Corpus Christi (KIII News) — The woman who's been in charge of the Mother Teresa Shelter for the last 17-years will be saying goodbye in December.
Sister Rose is being transferred to Florida to help another shelter.
"I am very grateful because I got a chance to serve for our homeless brothers and sisters," Rose said.
Sister Rose Paul Madassery was on duty as she is every day at the Mother Teresa Shelter but especially on Thanksgiving.
"That is all the food do you know? With the turkey, mash potatoes and the green beans," Rose said.
At a very young age, Rose knew her calling.
"When I was 18 years old, I joined the convent, but I got the call actually when I was in high school. when I was finishing my tenth grade," Rose said.
Rose finished her studies and got her master's degree in social work knowing that's where her heart was.
"When I came to the United States I had no idea what I'm going to do. I know I am going to do social work, but I had no idea I'd be serving for the homeless brothers and sisters," Rose said.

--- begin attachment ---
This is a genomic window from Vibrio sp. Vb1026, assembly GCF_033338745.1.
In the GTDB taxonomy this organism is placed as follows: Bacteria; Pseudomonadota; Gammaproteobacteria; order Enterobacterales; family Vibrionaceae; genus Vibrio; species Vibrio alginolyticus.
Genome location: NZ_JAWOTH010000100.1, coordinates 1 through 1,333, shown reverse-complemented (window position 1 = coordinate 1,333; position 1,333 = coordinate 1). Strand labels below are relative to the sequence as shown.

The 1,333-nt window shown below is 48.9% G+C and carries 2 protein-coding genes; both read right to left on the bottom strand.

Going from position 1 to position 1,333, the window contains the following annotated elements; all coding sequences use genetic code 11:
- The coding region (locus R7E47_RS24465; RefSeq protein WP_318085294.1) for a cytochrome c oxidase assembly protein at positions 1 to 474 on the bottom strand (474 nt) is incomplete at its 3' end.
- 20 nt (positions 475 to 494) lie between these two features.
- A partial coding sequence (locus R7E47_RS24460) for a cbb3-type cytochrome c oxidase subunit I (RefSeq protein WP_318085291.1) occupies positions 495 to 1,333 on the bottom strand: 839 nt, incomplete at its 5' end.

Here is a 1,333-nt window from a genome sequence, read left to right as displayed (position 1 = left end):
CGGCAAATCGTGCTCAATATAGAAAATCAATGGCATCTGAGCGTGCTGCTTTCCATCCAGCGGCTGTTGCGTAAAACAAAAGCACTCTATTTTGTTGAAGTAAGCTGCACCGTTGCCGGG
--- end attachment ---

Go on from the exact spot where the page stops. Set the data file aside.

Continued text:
Bishop Carmody chose Rose assignment and placed her in charge of helping where the need was the greatest.
"So my first day I will never forget, 2002, June first. I went to the old shelter it's called Moore and day house, and ah, it was actually very shocking to me because of I'm not ready for that," Rose said.
According to Rose, she knew it would be difficult and would require much humility and dedication.
"Happy Thanksgiving, happy thanksgiving, happy thanksgiving. Are you happy today? Yes, I am cause you're shaking my hand," Rose said.
Rose took on the challenge of running the Mother Teresa Shelter jumping in with an open mind and with the spirit of determination.
"So it took time to adjust my life in here. Took a few years but I learned something in my personal life. I changed my behavior, my attitude my character all that because I understood what my callings is," Rose said.
Since taking over Mother Teresa Shelter, the facility has grown and improved serving hundreds of the neediest of the homeless in Corpus Christi.
Each milestone reached for Rose was a blessing for her and those who depend on the shelter's services.
"This is my home. its sad to me to leave this city and state and my shelter, its very sad because I started here," Rose said.
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